Reading Between The Lines: Ascertaining The Period of Limitation For Enforcing Foreign Arbitral Awards In India

Print Friendly, PDF & Email

Author: Anirudh Lekhi*

Time Limits
New York Convention

The Indian law of limitation for enforcing foreign arbitral awards was, until recently, shrouded in confusion. The lack of any provision in the Limitation Act, 1963, which stipulates the period within which a foreign award may be enforced, remained the chief source of controversy.  However, late last year, the Supreme Court of India in Government of India v. Vedanta Ltd. & Ors.[1] interpreted the provisions of the Limitation Act and held that the limitation period for enforcing foreign awards would be three years from the date the right to apply for enforcement accrued. This clarification was particularly important since there was a conflict of views among the High Courts as to the limitation period for enforcing New York Convention awards.

For award creditors who were awaiting the conclusion of setting-aside proceedings in another jurisdiction before commencing enforcement actions, the lack of clarity on this question presented a peculiar conundrum. While the Vedanta Court settled this issue conclusively, I submit that it misapplied an earlier judicial precedent on the question and consequently subjected foreign arbitral awards to a more onerous standard of limitation.

The controversy

The debate around the proper period of limitation for enforcing foreign awards was centered around two Articles in the Limitation Act. For ease of reference, the same have been reproduced below:


  Description Period of Limitation
136. For the execution of any decree (other than a decree granting a mandatory injunction) or order of any civil court


Twelve years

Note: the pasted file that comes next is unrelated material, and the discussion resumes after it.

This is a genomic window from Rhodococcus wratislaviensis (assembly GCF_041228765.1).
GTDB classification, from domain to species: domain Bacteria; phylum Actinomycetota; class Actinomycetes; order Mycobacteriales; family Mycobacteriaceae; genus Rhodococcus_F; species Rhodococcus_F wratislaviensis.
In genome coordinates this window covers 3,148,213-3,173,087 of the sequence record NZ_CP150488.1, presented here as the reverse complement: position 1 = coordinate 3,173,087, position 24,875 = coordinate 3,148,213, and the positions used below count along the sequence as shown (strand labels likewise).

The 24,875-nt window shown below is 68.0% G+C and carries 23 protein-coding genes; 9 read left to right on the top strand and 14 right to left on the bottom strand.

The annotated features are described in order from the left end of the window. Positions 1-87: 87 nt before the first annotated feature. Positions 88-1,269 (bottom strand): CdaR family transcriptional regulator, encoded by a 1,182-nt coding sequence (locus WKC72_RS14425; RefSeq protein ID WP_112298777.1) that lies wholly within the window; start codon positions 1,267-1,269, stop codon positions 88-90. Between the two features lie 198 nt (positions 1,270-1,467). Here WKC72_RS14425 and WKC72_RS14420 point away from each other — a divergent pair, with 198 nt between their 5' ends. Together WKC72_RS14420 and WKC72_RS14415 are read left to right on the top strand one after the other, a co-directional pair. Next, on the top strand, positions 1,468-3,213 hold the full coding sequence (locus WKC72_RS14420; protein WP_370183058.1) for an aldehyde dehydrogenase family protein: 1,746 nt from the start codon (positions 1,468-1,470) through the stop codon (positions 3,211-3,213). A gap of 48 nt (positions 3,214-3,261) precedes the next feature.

137. Any other application for which no period of limitation is provided elsewhere in this Division Three Years


Evidently, while Article 136 relates to “decrees,” Article 137 is the residuary provision concerning “any other applications” whose period of limitation is not prescribed anywhere in the Limitation Act. Thus, should foreign awards be considered closer to “decrees” under Article 136, the Limitation Act would afford a longer period of limitation. However, relying on precedent in Bank of Baroda v. Kotak Mahindra,[2] the Vedanta Court held that Article 136 was only applicable to domestic decrees. This being so, since foreign awards do not find any mention under the Limitation Act, they would be governed by the residuary provision under Article 137.

At the outset, it is relevant to note that Kotak addressed the question whether a decree passed by a court in England (where the cause of action arose) could be executed in India, notwithstanding the fact that the period of limitation for executing such a decree had lapsed under the English law of limitation. In this regard, upon evaluating Article 136 and Article 137 of the Limitation Act, the Supreme Court held as follows:


“We answer question no. 2 by holding that the limitation period for executing a decree passed by a foreign court (from a reciprocating country) in India will be the limitation prescribed in the reciprocating foreign country (England).

Coming to the third question, as far as Article 136 of the Act (Limitation Act) is concerned, we are of the view that the same deals with decrees passed by Indian courts.”[3]


The remarks made by the Supreme Court in Kotak were rendered in the context of proscribing parties from re-asserting their right to execute a decree in another country, though such a right stood extinguished in the country where the cause of action arose. Manifestly, Kotak only prevented parties from relying upon Article 136 of the Limitation Act to resurrect their right to execute a decree, after the limitation period had lapsed in the country where it was made. However, Kotak never provided any authoritative adjudication on the principal issue determined in Vedanta, i.e., ascertaining the period of limitation for enforcing foreign awards in India. Thus, the primary issue for adjudication in Kotak being distinct from the one in Vedanta, the findings in the former are inapplicable to the latter.